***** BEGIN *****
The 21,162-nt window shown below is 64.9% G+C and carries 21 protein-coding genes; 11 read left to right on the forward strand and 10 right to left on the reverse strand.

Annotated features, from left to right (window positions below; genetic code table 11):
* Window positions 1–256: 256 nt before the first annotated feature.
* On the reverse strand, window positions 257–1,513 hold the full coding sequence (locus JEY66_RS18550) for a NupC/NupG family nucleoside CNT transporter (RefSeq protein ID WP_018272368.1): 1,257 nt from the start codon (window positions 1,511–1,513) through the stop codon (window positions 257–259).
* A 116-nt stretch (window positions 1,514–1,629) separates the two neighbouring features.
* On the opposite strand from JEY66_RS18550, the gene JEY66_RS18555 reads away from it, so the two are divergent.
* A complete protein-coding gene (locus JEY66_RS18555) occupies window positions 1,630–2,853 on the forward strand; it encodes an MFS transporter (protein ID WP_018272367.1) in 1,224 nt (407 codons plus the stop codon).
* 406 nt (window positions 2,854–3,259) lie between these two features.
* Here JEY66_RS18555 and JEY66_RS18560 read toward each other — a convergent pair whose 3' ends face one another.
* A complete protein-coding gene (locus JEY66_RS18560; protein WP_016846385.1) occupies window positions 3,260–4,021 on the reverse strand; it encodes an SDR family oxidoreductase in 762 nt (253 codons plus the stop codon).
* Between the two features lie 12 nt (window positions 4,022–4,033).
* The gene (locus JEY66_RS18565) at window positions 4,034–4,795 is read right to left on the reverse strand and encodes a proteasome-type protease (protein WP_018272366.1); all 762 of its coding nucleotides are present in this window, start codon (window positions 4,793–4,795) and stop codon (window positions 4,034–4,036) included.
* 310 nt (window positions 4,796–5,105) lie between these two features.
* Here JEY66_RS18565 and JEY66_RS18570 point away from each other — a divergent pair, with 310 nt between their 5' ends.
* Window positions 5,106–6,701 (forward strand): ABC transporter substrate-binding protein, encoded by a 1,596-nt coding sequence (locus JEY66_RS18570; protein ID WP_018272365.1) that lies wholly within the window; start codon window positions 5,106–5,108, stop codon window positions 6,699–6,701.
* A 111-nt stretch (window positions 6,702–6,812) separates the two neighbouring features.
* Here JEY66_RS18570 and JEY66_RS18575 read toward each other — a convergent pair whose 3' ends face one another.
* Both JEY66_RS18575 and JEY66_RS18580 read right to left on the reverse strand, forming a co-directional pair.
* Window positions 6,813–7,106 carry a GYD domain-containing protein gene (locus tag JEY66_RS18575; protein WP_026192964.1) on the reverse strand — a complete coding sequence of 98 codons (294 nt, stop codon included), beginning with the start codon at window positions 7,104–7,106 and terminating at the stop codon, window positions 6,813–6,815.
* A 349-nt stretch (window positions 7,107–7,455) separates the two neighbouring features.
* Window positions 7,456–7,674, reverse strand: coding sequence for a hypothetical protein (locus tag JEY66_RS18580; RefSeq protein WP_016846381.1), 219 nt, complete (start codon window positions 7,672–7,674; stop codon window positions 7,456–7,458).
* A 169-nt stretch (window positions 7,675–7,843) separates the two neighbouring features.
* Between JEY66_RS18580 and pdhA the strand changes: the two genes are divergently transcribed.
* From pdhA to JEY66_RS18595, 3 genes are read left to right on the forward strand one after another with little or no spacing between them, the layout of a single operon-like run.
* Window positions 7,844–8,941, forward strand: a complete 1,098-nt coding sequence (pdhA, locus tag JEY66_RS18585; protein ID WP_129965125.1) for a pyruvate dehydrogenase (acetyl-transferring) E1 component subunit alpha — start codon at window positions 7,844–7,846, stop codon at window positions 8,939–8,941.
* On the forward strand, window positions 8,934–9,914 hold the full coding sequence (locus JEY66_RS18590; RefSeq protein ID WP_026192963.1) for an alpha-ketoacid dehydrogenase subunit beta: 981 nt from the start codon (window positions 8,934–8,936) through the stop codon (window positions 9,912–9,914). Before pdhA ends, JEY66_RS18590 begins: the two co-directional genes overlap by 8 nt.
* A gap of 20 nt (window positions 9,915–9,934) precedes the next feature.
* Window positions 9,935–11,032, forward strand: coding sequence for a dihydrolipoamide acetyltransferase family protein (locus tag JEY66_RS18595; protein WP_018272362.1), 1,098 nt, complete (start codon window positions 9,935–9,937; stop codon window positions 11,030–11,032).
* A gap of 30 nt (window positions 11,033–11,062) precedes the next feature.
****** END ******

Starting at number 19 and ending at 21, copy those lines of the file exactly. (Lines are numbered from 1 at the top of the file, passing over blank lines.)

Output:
* Window positions 6,813–7,106 carry a GYD domain-containing protein gene (locus tag JEY66_RS18575; protein WP_026192964.1) on the reverse strand — a complete coding sequence of 98 codons (294 nt, stop codon included), beginning with the start codon at window positions 7,104–7,106 and terminating at the stop codon, window positions 6,813–6,815.
* A 349-nt stretch (window positions 7,107–7,455) separates the two neighbouring features.
* Window positions 7,456–7,674, reverse strand: coding sequence for a hypothetical protein (locus tag JEY66_RS18580; RefSeq protein WP_016846381.1), 219 nt, complete (start codon window positions 7,672–7,674; stop codon window positions 7,456–7,458).